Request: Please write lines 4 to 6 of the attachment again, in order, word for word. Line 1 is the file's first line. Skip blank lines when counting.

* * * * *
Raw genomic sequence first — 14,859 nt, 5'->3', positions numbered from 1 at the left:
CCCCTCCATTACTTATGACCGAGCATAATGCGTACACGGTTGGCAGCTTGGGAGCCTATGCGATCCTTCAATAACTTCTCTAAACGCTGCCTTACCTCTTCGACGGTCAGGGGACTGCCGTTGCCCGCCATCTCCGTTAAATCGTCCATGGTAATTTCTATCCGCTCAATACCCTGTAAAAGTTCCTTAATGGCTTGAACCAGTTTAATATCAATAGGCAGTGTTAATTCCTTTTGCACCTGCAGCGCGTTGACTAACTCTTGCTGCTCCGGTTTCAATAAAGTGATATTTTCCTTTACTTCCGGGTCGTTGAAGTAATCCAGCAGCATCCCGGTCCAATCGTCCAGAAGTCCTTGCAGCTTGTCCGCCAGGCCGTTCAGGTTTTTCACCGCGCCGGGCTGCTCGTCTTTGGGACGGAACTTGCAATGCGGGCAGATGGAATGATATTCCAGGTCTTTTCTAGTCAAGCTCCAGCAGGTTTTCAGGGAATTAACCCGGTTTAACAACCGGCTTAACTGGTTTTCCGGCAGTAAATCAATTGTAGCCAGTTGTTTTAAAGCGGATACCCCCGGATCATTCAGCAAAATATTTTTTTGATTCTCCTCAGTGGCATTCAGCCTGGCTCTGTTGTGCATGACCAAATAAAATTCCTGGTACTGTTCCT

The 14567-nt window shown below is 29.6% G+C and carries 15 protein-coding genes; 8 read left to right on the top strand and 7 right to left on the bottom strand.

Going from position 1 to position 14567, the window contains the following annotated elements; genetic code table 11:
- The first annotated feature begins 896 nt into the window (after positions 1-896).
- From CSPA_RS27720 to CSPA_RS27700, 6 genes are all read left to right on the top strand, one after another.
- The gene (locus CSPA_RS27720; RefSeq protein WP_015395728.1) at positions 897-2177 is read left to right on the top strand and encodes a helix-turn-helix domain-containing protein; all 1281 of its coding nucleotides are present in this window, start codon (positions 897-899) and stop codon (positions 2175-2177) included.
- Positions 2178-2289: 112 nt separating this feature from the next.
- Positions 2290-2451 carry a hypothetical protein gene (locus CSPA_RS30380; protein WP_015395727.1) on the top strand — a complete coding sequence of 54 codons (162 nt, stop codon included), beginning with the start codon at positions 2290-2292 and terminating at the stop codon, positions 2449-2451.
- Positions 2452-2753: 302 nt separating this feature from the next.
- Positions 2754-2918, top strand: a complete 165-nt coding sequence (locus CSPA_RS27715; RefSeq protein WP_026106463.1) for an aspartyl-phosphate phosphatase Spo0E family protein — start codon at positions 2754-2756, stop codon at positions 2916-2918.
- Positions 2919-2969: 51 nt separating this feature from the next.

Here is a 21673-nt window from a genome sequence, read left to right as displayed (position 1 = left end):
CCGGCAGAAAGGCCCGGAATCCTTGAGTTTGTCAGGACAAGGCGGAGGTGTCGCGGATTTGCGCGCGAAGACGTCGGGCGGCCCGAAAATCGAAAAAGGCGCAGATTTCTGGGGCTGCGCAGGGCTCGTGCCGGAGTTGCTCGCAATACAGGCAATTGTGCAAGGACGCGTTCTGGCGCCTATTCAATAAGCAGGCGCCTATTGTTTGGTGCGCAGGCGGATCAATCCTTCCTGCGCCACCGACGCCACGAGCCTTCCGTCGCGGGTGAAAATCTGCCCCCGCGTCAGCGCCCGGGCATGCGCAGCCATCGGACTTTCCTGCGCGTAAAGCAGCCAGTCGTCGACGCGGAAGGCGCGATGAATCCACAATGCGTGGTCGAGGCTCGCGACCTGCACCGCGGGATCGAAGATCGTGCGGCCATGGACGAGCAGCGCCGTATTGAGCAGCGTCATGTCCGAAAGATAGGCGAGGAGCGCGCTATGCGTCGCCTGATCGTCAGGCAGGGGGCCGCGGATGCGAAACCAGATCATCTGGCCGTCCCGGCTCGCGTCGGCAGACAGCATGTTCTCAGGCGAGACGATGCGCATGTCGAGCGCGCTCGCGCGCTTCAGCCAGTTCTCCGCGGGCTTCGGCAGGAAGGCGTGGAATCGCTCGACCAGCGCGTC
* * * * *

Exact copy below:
Going from position 1 to position 14567, the window contains the following annotated elements; genetic code table 11:
- The first annotated feature begins 896 nt into the window (after positions 1-896).
- From CSPA_RS27720 to CSPA_RS27700, 6 genes are all read left to right on the top strand, one after another.